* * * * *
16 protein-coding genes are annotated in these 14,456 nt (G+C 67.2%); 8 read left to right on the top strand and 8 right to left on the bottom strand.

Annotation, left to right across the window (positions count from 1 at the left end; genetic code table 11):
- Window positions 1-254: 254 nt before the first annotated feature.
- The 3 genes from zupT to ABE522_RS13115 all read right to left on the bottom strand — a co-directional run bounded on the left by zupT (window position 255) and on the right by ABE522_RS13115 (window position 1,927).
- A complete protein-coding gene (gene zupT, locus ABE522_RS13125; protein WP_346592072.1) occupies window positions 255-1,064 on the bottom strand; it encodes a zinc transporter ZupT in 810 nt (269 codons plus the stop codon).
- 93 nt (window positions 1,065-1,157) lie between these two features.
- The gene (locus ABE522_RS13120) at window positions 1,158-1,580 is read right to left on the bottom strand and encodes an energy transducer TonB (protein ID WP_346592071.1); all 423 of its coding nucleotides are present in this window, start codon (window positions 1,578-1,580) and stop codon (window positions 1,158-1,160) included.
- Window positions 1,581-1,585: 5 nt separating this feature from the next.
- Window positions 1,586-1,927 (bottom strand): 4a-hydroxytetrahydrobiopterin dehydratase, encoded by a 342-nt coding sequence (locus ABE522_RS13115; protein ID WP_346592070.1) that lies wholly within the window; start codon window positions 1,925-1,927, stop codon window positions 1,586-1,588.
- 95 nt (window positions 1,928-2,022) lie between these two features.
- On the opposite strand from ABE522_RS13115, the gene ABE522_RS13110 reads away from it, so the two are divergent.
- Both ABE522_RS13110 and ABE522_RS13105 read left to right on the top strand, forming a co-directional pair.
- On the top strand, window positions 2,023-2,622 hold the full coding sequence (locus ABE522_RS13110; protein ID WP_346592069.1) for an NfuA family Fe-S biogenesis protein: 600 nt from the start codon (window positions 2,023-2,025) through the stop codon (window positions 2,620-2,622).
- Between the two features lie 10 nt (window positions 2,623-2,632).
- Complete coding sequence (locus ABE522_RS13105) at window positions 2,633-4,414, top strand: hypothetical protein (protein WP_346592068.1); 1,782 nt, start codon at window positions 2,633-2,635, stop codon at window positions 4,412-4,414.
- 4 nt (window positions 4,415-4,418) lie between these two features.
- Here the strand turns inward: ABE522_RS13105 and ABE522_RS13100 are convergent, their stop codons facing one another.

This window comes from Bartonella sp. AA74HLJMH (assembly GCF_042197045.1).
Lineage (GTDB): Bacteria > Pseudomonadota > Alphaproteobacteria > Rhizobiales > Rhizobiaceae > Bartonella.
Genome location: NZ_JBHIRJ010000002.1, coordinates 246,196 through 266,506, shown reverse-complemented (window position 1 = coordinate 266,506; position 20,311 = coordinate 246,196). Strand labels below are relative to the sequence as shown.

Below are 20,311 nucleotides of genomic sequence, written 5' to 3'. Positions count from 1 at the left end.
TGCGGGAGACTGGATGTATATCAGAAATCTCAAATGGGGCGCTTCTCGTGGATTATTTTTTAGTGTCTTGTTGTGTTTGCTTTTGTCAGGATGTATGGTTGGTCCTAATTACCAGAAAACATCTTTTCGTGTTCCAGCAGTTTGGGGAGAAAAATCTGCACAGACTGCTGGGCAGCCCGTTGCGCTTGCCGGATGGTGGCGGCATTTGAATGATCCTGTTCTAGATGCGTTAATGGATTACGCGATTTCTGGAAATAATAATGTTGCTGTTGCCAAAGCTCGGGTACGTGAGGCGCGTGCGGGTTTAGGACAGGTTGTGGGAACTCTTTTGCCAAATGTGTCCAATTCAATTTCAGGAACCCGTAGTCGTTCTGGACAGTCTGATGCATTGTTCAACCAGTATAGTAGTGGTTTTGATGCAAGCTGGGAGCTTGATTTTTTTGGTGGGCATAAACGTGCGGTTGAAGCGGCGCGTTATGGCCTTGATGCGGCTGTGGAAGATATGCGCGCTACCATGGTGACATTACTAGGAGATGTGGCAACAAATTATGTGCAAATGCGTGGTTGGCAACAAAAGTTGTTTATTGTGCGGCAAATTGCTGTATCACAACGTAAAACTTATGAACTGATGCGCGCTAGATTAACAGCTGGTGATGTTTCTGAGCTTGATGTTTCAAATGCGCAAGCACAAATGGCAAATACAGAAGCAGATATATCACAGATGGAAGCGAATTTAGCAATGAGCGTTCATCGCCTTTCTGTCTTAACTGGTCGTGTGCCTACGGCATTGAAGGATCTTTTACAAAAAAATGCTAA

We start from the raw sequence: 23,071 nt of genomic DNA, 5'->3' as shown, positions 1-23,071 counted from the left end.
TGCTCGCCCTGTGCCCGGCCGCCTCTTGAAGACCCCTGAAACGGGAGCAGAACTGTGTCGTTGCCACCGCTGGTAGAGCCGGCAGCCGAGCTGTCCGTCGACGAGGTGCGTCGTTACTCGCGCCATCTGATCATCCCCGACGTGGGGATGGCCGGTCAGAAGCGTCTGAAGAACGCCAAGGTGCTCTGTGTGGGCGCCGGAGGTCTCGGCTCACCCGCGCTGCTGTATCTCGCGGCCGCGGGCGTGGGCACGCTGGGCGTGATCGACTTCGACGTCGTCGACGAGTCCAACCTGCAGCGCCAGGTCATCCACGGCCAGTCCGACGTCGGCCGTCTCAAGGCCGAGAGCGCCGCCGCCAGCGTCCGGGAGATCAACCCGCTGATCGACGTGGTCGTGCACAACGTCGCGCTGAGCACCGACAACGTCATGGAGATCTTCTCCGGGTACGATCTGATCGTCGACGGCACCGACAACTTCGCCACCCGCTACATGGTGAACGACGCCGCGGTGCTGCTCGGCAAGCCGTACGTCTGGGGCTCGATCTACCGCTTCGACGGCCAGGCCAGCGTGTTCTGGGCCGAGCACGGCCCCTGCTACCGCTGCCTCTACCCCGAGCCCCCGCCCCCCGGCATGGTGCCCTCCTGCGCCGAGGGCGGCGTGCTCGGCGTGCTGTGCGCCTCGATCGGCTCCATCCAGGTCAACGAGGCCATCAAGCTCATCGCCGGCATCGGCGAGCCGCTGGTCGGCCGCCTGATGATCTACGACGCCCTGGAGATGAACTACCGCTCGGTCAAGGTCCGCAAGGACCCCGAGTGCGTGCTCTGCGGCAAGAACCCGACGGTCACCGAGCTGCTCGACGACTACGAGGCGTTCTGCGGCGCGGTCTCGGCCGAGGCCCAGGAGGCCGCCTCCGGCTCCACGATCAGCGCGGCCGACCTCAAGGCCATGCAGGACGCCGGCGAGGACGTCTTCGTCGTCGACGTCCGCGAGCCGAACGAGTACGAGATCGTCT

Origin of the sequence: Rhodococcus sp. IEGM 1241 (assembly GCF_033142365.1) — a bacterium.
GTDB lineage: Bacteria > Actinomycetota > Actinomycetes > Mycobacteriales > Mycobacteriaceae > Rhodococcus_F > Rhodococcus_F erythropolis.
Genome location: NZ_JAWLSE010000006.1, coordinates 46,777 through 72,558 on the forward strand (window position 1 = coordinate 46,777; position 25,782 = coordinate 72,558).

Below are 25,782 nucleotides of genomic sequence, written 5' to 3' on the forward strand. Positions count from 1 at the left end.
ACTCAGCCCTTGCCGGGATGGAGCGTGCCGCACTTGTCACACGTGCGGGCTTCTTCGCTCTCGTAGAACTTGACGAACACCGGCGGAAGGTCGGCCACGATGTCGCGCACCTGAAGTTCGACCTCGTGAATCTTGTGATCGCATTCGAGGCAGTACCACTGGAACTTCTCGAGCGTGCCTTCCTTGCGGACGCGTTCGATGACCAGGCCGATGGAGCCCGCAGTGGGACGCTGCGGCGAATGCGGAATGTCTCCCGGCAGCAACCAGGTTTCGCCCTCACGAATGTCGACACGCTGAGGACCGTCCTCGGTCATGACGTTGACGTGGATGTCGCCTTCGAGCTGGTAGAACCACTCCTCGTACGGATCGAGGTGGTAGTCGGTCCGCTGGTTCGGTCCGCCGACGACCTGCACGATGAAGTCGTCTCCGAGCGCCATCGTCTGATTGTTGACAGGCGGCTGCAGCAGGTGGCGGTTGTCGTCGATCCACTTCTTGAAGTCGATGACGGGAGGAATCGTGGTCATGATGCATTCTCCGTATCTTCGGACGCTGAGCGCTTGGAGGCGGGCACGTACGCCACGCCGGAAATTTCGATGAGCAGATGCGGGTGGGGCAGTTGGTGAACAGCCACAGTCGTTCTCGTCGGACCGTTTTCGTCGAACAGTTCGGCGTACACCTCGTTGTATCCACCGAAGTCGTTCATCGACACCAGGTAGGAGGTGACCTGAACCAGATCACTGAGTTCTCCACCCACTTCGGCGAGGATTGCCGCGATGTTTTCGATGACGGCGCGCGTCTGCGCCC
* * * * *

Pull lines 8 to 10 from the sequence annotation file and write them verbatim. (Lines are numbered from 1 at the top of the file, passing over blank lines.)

- Window positions 1,581-1,585: 5 nt separating this feature from the next.
- Window positions 1,586-1,927 (bottom strand): 4a-hydroxytetrahydrobiopterin dehydratase, encoded by a 342-nt coding sequence (locus ABE522_RS13115; protein ID WP_346592070.1) that lies wholly within the window; start codon window positions 1,925-1,927, stop codon window positions 1,586-1,588.
- 95 nt (window positions 1,928-2,022) lie between these two features.